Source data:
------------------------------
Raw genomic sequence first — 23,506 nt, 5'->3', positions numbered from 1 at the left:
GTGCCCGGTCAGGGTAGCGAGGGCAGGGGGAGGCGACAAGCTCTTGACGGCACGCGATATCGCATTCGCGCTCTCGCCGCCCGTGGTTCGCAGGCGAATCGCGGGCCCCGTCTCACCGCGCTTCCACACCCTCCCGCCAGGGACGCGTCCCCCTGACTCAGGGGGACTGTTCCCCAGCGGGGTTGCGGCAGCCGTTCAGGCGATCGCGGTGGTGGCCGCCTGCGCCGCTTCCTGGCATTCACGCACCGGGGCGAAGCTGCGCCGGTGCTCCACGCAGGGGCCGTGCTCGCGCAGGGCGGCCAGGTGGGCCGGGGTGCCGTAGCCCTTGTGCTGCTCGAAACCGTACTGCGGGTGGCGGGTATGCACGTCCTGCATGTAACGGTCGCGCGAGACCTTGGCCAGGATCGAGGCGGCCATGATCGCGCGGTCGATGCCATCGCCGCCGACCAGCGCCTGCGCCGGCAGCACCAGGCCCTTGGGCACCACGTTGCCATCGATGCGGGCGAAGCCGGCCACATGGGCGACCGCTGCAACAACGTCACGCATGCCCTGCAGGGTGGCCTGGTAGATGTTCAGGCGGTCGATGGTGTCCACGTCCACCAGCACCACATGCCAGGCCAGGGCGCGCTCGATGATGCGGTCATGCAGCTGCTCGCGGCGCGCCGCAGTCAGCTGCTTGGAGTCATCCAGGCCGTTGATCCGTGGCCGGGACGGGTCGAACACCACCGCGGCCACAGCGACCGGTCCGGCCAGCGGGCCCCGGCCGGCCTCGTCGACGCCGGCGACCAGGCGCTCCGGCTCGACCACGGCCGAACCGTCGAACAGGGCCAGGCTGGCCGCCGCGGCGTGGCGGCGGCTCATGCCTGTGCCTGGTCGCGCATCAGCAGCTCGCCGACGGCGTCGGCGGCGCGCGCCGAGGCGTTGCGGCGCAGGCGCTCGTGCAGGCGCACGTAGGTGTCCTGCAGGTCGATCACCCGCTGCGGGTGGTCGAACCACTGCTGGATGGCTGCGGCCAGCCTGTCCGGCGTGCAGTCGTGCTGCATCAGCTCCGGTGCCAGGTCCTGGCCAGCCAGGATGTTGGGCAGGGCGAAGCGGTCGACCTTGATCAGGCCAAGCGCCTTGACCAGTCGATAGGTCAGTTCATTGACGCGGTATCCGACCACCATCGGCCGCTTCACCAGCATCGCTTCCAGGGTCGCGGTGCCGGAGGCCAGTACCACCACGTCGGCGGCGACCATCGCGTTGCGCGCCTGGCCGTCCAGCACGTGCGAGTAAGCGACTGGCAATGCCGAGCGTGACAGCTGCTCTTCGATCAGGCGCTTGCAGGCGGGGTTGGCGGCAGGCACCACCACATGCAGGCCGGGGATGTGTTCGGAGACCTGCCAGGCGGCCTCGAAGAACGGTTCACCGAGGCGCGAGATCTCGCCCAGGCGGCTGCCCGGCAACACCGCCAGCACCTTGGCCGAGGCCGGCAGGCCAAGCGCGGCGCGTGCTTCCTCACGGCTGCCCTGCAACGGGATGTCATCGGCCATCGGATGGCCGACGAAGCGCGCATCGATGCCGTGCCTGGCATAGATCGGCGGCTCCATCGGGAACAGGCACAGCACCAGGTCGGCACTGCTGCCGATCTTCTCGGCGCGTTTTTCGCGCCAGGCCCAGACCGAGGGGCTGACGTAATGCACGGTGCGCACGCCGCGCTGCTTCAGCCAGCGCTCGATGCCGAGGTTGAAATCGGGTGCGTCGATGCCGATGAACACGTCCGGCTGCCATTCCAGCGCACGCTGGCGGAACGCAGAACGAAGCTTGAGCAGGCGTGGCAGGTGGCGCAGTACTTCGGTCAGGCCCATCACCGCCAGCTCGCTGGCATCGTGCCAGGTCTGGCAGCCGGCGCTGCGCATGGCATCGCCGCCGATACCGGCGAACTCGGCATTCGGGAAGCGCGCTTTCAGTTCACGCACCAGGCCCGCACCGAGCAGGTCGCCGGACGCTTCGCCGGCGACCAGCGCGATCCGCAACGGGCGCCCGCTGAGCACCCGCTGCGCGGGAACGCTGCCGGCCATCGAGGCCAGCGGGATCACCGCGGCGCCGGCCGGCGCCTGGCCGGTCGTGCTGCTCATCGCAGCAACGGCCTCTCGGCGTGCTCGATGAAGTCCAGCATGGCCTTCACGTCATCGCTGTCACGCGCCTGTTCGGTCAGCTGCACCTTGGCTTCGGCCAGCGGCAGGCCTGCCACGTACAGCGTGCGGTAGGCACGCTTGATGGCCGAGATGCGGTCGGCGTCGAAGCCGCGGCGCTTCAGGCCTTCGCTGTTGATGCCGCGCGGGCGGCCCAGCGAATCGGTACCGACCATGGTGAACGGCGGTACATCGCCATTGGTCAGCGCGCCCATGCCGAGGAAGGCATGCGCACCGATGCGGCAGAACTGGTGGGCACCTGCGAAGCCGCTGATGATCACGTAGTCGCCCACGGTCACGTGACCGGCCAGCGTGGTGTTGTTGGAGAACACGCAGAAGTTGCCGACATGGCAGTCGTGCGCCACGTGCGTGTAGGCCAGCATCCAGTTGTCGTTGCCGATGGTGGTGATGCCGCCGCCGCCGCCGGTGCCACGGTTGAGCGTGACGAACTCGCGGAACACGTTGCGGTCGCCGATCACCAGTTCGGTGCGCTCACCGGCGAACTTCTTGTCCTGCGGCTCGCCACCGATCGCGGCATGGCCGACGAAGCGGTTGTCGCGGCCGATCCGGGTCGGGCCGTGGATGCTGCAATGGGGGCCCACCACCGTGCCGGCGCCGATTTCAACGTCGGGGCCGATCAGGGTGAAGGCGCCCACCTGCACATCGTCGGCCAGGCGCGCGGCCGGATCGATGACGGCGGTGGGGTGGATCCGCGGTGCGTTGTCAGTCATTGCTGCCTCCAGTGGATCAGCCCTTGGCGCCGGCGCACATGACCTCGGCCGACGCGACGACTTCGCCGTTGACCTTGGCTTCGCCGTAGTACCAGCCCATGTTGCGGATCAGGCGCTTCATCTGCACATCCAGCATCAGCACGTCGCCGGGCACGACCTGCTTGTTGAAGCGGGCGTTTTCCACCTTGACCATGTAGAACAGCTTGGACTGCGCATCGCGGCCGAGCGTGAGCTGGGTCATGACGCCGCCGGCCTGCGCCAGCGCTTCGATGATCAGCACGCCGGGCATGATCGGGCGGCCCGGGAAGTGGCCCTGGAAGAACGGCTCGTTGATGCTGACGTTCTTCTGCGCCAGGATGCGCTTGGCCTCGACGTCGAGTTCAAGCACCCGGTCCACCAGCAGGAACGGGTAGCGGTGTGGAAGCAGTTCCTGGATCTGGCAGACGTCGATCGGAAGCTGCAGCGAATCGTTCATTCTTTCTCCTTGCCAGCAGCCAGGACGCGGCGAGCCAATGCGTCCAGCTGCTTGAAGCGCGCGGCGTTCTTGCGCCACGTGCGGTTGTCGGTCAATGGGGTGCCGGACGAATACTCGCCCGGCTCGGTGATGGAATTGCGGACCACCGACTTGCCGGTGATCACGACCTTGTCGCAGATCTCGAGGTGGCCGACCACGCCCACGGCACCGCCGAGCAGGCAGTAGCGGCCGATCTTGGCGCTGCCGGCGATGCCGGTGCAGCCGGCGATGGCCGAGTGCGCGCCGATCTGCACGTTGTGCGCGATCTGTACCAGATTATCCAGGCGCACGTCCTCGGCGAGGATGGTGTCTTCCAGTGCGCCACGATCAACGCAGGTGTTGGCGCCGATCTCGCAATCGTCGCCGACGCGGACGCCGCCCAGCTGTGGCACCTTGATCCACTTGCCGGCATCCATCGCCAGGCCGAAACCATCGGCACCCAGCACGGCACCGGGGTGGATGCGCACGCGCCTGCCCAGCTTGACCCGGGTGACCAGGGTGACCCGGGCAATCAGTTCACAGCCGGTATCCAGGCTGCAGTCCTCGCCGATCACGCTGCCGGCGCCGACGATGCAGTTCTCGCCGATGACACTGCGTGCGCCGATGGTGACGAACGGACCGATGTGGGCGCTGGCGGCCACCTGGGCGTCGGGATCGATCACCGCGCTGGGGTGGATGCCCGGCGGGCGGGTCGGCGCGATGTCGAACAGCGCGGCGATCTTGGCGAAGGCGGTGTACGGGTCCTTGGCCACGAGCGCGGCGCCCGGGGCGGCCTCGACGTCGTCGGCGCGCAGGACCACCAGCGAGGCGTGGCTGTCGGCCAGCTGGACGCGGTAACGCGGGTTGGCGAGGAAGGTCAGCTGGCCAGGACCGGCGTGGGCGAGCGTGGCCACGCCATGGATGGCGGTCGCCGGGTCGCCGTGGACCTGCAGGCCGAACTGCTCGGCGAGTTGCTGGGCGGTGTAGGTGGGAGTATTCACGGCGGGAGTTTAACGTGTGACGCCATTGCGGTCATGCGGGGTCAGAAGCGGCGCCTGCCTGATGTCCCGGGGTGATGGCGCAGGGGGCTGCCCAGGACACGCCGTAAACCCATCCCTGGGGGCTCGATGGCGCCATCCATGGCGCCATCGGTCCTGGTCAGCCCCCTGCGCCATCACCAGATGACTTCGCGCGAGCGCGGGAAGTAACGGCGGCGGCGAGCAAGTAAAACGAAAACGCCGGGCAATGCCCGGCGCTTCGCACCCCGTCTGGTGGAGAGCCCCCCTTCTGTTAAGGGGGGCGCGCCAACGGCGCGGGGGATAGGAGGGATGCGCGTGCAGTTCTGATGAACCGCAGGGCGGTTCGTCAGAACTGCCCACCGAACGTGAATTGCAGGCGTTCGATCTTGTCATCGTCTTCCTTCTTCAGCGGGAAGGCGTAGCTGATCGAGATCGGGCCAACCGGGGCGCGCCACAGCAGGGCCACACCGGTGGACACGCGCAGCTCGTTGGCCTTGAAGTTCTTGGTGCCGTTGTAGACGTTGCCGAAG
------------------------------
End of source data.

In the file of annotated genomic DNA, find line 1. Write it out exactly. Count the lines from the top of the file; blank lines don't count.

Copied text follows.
Raw genomic sequence first — 23,506 nt, 5'->3', positions numbered from 1 at the left: